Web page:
The recent Sainsbury 50p farce highlights a key factor about internal communications today. How much of it can or should be internal?
Although this incident could be put down to poor communication (irony) and amplified by an eagle-eyed consumer, it could equally have been shared by a disgruntled employee. Very little internal communication can ever be classed as such. We’ve seen communication find its way to the outside world – such as the infamous Goldmans letter. We have companies, like Royal Mail, who have made their intranet open and accessible to the public. It now seems vogue for Chief Execs, like Satya Nadella, to send an email to their employees and to the press at the same time.
Of course, some of this is for effect. We know that. But equally there is an argument that a lot of internal communication can be shared outside. One recent speaker (from a leading bank) at a CIPR Inside event proposed that internal communications is simply a more detailed version of external communications. Maybe over-simplistic, but there is a thought here that internal and external comms should be very much part of the same pie [sic].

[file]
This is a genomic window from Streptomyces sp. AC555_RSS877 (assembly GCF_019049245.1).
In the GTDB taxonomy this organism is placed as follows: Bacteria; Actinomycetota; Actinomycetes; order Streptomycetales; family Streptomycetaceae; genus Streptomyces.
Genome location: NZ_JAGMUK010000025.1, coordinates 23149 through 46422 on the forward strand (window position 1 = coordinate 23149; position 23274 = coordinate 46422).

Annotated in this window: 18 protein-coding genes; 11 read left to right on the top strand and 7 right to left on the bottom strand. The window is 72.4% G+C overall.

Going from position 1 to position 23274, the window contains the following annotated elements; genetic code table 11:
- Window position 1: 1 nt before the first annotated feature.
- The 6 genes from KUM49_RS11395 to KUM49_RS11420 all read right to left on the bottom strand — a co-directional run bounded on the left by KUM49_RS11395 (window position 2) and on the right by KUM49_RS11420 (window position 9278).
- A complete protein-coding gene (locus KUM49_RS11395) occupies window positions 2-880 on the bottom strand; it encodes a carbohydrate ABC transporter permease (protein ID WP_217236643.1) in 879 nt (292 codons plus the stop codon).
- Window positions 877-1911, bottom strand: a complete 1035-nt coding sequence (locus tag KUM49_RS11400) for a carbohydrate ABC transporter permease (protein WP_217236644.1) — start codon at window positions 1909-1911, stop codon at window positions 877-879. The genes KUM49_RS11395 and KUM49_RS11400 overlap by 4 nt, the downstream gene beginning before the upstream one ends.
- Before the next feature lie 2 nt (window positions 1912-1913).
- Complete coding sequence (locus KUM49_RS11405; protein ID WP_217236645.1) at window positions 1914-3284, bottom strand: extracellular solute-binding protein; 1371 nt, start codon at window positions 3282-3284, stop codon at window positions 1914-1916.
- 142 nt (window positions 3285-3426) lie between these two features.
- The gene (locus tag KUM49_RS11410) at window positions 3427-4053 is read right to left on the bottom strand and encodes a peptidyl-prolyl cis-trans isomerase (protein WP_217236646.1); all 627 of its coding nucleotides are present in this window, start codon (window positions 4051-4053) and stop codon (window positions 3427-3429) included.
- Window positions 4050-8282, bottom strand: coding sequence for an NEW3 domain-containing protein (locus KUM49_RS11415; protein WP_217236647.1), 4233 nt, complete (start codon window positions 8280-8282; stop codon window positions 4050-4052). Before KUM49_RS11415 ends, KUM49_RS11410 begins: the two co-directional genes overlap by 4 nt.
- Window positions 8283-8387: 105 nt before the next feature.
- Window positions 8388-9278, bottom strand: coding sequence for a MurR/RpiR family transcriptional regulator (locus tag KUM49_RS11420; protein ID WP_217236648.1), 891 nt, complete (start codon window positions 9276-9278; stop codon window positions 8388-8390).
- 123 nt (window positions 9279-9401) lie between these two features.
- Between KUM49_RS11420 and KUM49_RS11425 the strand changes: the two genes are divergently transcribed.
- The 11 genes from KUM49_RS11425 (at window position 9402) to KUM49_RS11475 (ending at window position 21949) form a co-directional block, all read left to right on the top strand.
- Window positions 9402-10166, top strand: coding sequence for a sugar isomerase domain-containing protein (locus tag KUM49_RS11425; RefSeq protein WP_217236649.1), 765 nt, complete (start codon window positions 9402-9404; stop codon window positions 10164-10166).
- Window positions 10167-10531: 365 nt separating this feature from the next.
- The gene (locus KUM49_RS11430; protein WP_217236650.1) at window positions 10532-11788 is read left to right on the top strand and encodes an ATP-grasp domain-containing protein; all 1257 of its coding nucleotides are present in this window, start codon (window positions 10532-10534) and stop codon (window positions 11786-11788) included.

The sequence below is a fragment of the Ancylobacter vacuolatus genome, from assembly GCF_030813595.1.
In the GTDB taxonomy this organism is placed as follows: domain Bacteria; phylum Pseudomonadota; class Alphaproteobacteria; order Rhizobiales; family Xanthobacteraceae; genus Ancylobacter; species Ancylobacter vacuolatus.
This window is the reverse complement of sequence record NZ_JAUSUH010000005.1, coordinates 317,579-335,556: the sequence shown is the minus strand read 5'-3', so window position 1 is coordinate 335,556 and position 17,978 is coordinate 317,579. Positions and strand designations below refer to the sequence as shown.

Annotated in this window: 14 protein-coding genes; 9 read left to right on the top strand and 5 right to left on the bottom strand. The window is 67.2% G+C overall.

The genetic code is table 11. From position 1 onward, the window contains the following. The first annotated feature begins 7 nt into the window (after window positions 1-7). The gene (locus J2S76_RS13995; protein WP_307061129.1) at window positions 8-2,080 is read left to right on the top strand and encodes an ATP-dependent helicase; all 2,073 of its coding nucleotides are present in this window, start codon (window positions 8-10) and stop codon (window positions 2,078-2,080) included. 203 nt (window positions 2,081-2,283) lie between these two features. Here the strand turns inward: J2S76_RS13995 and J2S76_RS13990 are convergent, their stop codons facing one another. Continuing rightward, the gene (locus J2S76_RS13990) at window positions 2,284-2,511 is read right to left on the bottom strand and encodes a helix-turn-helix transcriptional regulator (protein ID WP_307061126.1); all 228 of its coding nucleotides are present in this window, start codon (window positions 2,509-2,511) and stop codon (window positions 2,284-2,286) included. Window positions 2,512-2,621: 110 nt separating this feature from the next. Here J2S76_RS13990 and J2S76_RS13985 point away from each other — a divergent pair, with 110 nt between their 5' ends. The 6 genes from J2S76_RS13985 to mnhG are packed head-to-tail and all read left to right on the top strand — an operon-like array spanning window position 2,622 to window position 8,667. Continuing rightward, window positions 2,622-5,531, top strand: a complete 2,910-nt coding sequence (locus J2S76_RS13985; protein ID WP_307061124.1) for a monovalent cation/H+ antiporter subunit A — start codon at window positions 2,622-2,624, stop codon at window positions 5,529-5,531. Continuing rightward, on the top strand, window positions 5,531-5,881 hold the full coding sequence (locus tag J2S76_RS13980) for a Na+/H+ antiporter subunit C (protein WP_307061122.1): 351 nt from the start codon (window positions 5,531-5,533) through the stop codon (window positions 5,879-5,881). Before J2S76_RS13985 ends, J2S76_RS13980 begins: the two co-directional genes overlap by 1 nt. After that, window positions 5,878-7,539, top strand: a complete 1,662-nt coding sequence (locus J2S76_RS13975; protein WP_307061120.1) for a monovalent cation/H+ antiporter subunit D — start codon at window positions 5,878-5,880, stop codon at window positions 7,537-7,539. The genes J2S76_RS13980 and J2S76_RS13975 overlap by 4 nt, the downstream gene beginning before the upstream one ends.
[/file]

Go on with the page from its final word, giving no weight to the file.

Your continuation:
There are serious exceptions. Financials. Innovation. Strategy. R&D. In fact, everything that’s going to provide a competitive advantage in the future. But surely much of the rest is a good source of added marketing and promotion, that tells a story about how you practise what you preach, and how your colleagues are aligned to your vision, mission and customer commitment.
Perhaps the reason many companies don’t is because their colleagues aren’t. Now there’s a sad thought…